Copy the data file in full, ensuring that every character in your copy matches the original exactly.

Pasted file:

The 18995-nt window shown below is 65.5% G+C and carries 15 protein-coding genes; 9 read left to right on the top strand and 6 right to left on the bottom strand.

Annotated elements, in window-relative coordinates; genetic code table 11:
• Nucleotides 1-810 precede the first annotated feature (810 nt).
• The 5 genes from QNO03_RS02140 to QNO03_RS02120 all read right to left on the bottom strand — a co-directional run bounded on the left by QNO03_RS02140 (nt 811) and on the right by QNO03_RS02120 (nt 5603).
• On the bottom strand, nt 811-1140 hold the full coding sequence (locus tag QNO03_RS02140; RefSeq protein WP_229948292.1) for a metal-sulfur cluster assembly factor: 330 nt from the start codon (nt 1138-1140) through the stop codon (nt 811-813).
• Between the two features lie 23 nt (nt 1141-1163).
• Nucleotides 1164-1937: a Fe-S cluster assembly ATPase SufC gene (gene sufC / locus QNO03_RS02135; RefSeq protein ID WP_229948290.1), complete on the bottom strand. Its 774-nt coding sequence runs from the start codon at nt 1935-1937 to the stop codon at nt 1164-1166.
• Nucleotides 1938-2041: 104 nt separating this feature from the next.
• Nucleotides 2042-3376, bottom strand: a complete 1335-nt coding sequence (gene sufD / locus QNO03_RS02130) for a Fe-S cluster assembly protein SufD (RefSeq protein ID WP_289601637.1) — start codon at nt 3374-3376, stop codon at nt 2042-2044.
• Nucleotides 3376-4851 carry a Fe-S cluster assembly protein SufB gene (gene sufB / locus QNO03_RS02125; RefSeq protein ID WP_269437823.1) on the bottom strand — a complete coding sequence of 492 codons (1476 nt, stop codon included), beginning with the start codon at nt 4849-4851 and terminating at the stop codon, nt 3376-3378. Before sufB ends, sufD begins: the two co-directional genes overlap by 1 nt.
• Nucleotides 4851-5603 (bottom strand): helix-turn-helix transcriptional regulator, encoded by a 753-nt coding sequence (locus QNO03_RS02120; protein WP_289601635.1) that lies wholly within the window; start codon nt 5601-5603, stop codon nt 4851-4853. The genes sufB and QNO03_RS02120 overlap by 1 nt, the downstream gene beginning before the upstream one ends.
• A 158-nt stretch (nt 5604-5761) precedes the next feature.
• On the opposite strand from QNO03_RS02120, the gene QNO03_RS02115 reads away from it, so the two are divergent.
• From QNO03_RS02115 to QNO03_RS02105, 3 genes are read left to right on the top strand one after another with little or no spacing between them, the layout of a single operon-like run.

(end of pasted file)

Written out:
The 18995-nt window shown below is 65.5% G+C and carries 15 protein-coding genes; 9 read left to right on the top strand and 6 right to left on the bottom strand.

Annotated elements, in window-relative coordinates; genetic code table 11:
• Nucleotides 1-810 precede the first annotated feature (810 nt).
• The 5 genes from QNO03_RS02140 to QNO03_RS02120 all read right to left on the bottom strand — a co-directional run bounded on the left by QNO03_RS02140 (nt 811) and on the right by QNO03_RS02120 (nt 5603).
• On the bottom strand, nt 811-1140 hold the full coding sequence (locus tag QNO03_RS02140; RefSeq protein WP_229948292.1) for a metal-sulfur cluster assembly factor: 330 nt from the start codon (nt 1138-1140) through the stop codon (nt 811-813).
• Between the two features lie 23 nt (nt 1141-1163).
• Nucleotides 1164-1937: a Fe-S cluster assembly ATPase SufC gene (gene sufC / locus QNO03_RS02135; RefSeq protein ID WP_229948290.1), complete on the bottom strand. Its 774-nt coding sequence runs from the start codon at nt 1935-1937 to the stop codon at nt 1164-1166.
• Nucleotides 1938-2041: 104 nt separating this feature from the next.
• Nucleotides 2042-3376, bottom strand: a complete 1335-nt coding sequence (gene sufD / locus QNO03_RS02130) for a Fe-S cluster assembly protein SufD (RefSeq protein ID WP_289601637.1) — start codon at nt 3374-3376, stop codon at nt 2042-2044.
• Nucleotides 3376-4851 carry a Fe-S cluster assembly protein SufB gene (gene sufB / locus QNO03_RS02125; RefSeq protein ID WP_269437823.1) on the bottom strand — a complete coding sequence of 492 codons (1476 nt, stop codon included), beginning with the start codon at nt 4849-4851 and terminating at the stop codon, nt 3376-3378. Before sufB ends, sufD begins: the two co-directional genes overlap by 1 nt.
• Nucleotides 4851-5603 (bottom strand): helix-turn-helix transcriptional regulator, encoded by a 753-nt coding sequence (locus QNO03_RS02120; protein WP_289601635.1) that lies wholly within the window; start codon nt 5601-5603, stop codon nt 4851-4853. The genes sufB and QNO03_RS02120 overlap by 1 nt, the downstream gene beginning before the upstream one ends.
• A 158-nt stretch (nt 5604-5761) precedes the next feature.
• On the opposite strand from QNO03_RS02120, the gene QNO03_RS02115 reads away from it, so the two are divergent.
• From QNO03_RS02115 to QNO03_RS02105, 3 genes are read left to right on the top strand one after another with little or no spacing between them, the layout of a single operon-like run.